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Have Your Rights Protect by a Reputable New York Burglary Attorney

Premier criminal defense law firm dedicated to serving New Yorkers

When a person is charged with burglary, he or she may also be charged with several other offenses. In NYC, burglary is a felony offense with three degrees of classification — all of which are penalized by prison time. The Law Offices of Tacopina & Seigel provides immediate and effective representation to anyone facing charges for burglary. The lawyers at the firm understand the seriousness of your situation and are prepared to explore every avenue in order to have the charges against you reduced or dropped.

Understanding NYC burglary charges

NY penal code defines burglary as knowingly entering or remaining unlawfully in a building with intent to commit a crime. Burglary, a felony offense, is not to be confused with criminal trespass — a crime that can be either a misdemeanor or felony. In order for the prosecution to convict you of burglary, they must be able to prove you not only entered a premises unlawfully, but it was your intention to then commit robbery, theft or another type of crime.

Defending against burglary charges

The first step in building a successful criminal defense against burglary in NYC is to retain the services of an experienced criminal law attorney.  The Law Offices of Tacopina & Seigel has successfully handled criminal law cases in New York since 1994. As a result, the firm’s attorneys have the knowledge and skill to assist clients with the following issues:

  • Pleading requirements: To be convicted of burglary in New York, a defendant must be found to have entered or remained unlawfully in a building with the intention to commit a crime therein. The prosecutor is required to plead and prove all of the elements of the degree of burglary with which the defendant is charged. The elements of the three degrees of burglary in New York are set forth below:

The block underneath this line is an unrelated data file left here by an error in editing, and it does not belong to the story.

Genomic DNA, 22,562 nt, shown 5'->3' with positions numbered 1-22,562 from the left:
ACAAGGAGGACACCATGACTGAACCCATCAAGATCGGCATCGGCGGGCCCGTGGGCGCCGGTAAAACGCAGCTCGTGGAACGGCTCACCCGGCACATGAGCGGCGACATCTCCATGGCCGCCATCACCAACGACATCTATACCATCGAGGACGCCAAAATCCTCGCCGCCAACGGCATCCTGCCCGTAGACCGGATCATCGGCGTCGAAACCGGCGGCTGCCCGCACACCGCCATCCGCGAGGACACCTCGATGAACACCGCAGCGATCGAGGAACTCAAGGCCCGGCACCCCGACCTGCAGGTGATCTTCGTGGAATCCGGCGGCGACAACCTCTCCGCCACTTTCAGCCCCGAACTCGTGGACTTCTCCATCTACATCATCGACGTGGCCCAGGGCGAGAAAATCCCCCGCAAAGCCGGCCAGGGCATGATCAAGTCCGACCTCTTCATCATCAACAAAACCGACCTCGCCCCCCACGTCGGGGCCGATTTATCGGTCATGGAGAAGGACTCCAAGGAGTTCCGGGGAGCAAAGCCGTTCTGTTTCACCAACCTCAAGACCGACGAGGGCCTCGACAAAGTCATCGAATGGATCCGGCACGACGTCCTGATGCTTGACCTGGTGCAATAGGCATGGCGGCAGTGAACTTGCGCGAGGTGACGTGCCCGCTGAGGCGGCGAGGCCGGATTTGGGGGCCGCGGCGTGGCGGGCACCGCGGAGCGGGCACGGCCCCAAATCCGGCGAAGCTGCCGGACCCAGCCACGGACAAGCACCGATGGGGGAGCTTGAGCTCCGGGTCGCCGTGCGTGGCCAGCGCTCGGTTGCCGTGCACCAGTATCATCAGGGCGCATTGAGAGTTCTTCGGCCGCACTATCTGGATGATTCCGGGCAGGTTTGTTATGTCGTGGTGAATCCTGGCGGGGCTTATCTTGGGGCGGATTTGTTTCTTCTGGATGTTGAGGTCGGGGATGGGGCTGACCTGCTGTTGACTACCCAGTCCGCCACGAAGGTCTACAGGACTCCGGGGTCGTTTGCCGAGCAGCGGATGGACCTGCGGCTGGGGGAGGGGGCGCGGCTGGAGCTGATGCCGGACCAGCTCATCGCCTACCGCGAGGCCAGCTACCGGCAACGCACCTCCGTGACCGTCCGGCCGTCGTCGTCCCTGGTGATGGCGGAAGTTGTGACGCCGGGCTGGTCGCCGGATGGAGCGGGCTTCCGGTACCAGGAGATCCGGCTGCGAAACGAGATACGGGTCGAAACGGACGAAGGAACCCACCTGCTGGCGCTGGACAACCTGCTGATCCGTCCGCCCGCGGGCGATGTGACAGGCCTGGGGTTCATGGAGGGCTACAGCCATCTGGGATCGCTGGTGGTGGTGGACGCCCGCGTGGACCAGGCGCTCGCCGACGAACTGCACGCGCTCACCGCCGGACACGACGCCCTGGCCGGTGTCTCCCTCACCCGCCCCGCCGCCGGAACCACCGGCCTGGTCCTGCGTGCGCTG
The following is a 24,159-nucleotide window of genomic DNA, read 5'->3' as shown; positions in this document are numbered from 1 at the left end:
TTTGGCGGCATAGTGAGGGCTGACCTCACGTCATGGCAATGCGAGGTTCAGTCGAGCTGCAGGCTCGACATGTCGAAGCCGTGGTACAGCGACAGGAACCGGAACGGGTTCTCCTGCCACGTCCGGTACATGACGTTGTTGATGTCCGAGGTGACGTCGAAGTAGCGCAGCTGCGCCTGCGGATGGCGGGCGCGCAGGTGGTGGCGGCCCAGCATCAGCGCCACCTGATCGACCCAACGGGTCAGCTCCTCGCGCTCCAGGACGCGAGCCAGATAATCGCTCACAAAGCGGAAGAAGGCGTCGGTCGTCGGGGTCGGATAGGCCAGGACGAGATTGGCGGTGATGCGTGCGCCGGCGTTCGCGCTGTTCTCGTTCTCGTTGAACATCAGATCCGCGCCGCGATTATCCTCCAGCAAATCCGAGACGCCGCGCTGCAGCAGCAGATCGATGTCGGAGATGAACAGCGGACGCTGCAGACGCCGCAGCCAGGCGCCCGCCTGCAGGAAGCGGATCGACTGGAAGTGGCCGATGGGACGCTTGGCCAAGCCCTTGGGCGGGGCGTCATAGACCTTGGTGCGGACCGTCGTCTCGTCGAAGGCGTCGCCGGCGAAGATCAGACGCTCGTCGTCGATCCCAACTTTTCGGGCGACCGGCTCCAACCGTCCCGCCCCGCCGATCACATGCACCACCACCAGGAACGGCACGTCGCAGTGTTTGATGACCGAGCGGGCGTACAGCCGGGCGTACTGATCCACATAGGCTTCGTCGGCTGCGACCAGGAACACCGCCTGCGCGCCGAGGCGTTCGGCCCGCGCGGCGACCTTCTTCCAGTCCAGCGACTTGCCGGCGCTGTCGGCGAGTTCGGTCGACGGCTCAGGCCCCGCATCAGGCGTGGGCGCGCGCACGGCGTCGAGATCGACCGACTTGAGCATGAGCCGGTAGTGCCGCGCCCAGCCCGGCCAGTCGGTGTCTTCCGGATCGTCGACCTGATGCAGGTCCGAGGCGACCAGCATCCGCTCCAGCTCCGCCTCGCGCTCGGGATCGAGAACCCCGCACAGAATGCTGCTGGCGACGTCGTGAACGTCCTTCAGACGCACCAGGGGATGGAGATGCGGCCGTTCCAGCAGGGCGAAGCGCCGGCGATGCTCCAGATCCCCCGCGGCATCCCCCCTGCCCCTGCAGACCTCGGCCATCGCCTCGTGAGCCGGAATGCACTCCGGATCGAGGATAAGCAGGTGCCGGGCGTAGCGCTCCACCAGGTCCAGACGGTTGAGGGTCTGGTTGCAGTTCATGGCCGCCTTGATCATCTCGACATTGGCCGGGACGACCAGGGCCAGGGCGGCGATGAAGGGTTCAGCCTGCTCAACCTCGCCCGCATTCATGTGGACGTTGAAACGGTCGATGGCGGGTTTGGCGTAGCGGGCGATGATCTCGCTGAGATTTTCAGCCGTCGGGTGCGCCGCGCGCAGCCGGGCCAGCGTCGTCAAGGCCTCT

1. Third-degree burglary: (P.L. 140.20): A defendant is guilty of third-degree burglary anytime he or she unlawfully enters or remains in a building and has the intent to commit a crime therein.
  2. Second-degree burglary: (P.L. 140.25): Third-degree burglary automatically gets upgraded to second-degree burglary if the building at issue is a house or other dwelling, the defendant has a weapon during the burglary, the defendant causes injury to an innocent person, the defendant displays what appears to be a firearm or the defendant threatens to use a dangerous instrument.
  3. First-degree burglary: (p.l. 140.30): First-degree burglary occurs when the building at issue is a dwelling and the defendant also causes physical injury to an innocent person, is armed with a firearm, displays what appears to be a firearm or uses or threatens to use a dangerous instrument.
  • Issues with discovery: In New York, discoverable evidence in burglary cases often consists of video surveillance of the crime, witness statements, police reports, crime scene forensics and law enforcement testimony.
  • Key witnesses: If the defendant was present when the robbery occurred, the defense may try to get the charge reduced to the lesser crime of criminal trespass. This result can sometimes be accomplished by putting forth the testimony of a witness, or in some cases the defendant, in order to demonstrate that while the defendant was present, it was not his or her intention to commit a crime.

Highly rated defense lawyers uphold your rights in New York

The respected and experienced criminal law attorneys at the Law Offices of Tacopina & Seigel provide New Yorkers with the guidance and counsel they need. Call today at 212-227-8877 or contact us online to schedule a consultation with a highly qualified attorney at the firm.